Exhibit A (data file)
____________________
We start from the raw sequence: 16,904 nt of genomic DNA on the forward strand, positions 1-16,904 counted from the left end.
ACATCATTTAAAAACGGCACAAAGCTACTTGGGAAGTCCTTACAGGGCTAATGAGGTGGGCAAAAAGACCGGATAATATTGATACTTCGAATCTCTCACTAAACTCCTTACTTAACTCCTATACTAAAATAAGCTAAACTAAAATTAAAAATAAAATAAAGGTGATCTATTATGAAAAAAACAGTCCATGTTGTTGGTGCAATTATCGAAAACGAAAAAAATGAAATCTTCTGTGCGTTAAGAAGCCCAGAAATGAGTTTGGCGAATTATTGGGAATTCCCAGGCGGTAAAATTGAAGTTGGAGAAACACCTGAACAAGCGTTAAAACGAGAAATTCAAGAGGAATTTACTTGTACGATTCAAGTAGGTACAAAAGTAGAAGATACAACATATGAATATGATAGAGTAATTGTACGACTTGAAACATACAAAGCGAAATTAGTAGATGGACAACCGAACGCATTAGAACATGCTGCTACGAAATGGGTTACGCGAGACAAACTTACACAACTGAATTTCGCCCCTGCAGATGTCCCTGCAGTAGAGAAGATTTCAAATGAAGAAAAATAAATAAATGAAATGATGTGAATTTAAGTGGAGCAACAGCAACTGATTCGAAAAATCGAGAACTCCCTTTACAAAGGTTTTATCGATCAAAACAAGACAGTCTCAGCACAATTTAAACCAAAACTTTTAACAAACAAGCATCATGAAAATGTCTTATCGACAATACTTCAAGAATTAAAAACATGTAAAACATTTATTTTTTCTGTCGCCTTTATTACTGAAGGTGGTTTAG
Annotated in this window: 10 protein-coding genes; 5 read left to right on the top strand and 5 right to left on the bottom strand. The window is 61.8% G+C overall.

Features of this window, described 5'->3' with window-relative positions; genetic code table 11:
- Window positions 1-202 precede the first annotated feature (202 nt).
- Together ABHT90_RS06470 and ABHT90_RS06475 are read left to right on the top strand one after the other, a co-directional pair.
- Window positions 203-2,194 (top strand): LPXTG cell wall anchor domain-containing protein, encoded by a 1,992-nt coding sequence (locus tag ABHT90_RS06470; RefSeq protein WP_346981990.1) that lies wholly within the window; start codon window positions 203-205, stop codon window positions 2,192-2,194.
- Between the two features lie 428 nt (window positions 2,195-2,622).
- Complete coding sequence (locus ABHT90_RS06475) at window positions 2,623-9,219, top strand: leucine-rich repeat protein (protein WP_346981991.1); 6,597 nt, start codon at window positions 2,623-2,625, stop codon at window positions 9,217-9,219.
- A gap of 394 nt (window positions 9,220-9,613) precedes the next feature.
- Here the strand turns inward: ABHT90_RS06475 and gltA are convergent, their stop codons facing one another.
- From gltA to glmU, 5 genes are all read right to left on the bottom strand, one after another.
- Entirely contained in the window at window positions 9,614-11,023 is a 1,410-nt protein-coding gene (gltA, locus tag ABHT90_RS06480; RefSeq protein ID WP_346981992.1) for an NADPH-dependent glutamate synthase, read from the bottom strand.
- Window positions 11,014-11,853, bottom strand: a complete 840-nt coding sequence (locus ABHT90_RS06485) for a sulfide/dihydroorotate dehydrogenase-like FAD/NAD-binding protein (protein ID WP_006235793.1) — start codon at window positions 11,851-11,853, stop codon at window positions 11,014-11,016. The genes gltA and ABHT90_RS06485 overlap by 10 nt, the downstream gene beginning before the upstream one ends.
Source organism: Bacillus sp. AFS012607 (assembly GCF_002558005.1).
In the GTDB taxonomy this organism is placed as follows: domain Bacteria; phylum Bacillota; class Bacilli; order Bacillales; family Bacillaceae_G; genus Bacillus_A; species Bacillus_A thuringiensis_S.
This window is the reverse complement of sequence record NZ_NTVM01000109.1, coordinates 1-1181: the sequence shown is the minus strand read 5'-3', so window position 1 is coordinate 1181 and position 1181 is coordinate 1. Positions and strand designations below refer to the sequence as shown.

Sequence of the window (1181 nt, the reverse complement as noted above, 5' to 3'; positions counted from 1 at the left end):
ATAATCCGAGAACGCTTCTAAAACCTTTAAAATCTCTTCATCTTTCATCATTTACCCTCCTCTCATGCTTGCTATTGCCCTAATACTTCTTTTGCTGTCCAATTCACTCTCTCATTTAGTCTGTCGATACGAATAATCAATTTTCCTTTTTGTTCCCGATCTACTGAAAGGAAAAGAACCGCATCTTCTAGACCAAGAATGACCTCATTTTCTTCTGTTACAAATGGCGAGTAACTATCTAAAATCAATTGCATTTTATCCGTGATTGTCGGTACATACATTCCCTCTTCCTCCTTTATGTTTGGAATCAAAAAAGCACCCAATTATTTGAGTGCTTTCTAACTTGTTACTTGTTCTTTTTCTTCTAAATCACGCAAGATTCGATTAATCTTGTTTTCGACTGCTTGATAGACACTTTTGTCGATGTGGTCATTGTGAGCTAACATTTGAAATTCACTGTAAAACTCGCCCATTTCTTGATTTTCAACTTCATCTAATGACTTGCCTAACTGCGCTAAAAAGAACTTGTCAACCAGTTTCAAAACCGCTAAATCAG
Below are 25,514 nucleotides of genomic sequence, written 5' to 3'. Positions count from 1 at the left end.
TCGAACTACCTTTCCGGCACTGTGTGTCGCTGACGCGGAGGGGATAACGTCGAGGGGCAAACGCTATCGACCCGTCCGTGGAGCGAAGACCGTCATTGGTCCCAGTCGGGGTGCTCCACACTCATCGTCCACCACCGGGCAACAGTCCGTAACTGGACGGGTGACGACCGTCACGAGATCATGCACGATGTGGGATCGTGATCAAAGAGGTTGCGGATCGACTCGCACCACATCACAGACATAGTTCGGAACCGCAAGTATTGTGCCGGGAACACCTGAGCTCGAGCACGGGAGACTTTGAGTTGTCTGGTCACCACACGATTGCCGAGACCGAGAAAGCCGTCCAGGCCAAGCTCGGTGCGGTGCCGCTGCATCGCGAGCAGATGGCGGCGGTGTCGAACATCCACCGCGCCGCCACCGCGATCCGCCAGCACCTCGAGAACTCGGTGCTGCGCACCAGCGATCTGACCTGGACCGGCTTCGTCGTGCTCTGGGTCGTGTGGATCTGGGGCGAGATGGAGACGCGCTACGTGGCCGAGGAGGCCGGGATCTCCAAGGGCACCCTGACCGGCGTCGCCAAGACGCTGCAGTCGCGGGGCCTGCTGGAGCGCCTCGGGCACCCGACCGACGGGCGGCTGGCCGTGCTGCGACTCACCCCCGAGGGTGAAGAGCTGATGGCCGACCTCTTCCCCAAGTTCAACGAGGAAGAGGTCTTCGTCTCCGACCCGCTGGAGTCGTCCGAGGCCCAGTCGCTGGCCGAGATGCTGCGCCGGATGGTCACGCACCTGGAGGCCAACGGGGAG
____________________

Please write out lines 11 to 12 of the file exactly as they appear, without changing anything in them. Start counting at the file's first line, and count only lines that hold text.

- Here the strand turns inward: ABHT90_RS06475 and gltA are convergent, their stop codons facing one another.
- From gltA to glmU, 5 genes are all read right to left on the bottom strand, one after another.